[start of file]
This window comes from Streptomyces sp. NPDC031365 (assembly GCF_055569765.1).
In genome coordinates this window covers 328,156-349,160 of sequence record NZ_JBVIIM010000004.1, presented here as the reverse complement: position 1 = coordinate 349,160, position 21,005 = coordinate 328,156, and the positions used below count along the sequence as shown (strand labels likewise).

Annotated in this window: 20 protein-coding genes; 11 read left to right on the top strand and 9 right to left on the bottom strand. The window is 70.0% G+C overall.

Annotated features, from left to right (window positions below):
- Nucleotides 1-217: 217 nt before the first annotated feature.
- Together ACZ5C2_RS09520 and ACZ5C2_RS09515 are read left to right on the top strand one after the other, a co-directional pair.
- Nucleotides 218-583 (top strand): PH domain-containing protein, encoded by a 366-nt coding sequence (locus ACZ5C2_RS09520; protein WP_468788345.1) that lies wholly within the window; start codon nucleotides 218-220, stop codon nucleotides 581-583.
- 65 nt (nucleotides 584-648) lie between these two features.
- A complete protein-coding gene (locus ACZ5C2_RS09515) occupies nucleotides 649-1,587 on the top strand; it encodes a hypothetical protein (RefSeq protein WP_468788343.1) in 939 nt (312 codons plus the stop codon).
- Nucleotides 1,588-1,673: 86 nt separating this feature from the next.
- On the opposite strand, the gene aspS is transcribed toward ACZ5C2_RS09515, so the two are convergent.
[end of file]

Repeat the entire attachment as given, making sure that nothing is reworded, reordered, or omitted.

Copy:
This window comes from Streptomyces sp. NPDC031365 (assembly GCF_055569765.1).
In genome coordinates this window covers 328,156-349,160 of sequence record NZ_JBVIIM010000004.1, presented here as the reverse complement: position 1 = coordinate 349,160, position 21,005 = coordinate 328,156, and the positions used below count along the sequence as shown (strand labels likewise).

Annotated in this window: 20 protein-coding genes; 11 read left to right on the top strand and 9 right to left on the bottom strand. The window is 70.0% G+C overall.

Annotated features, from left to right (window positions below):
- Nucleotides 1-217: 217 nt before the first annotated feature.
- Together ACZ5C2_RS09520 and ACZ5C2_RS09515 are read left to right on the top strand one after the other, a co-directional pair.
- Nucleotides 218-583 (top strand): PH domain-containing protein, encoded by a 366-nt coding sequence (locus ACZ5C2_RS09520; protein WP_468788345.1) that lies wholly within the window; start codon nucleotides 218-220, stop codon nucleotides 581-583.
- 65 nt (nucleotides 584-648) lie between these two features.
- A complete protein-coding gene (locus ACZ5C2_RS09515) occupies nucleotides 649-1,587 on the top strand; it encodes a hypothetical protein (RefSeq protein WP_468788343.1) in 939 nt (312 codons plus the stop codon).
- Nucleotides 1,588-1,673: 86 nt separating this feature from the next.
- On the opposite strand, the gene aspS is transcribed toward ACZ5C2_RS09515, so the two are convergent.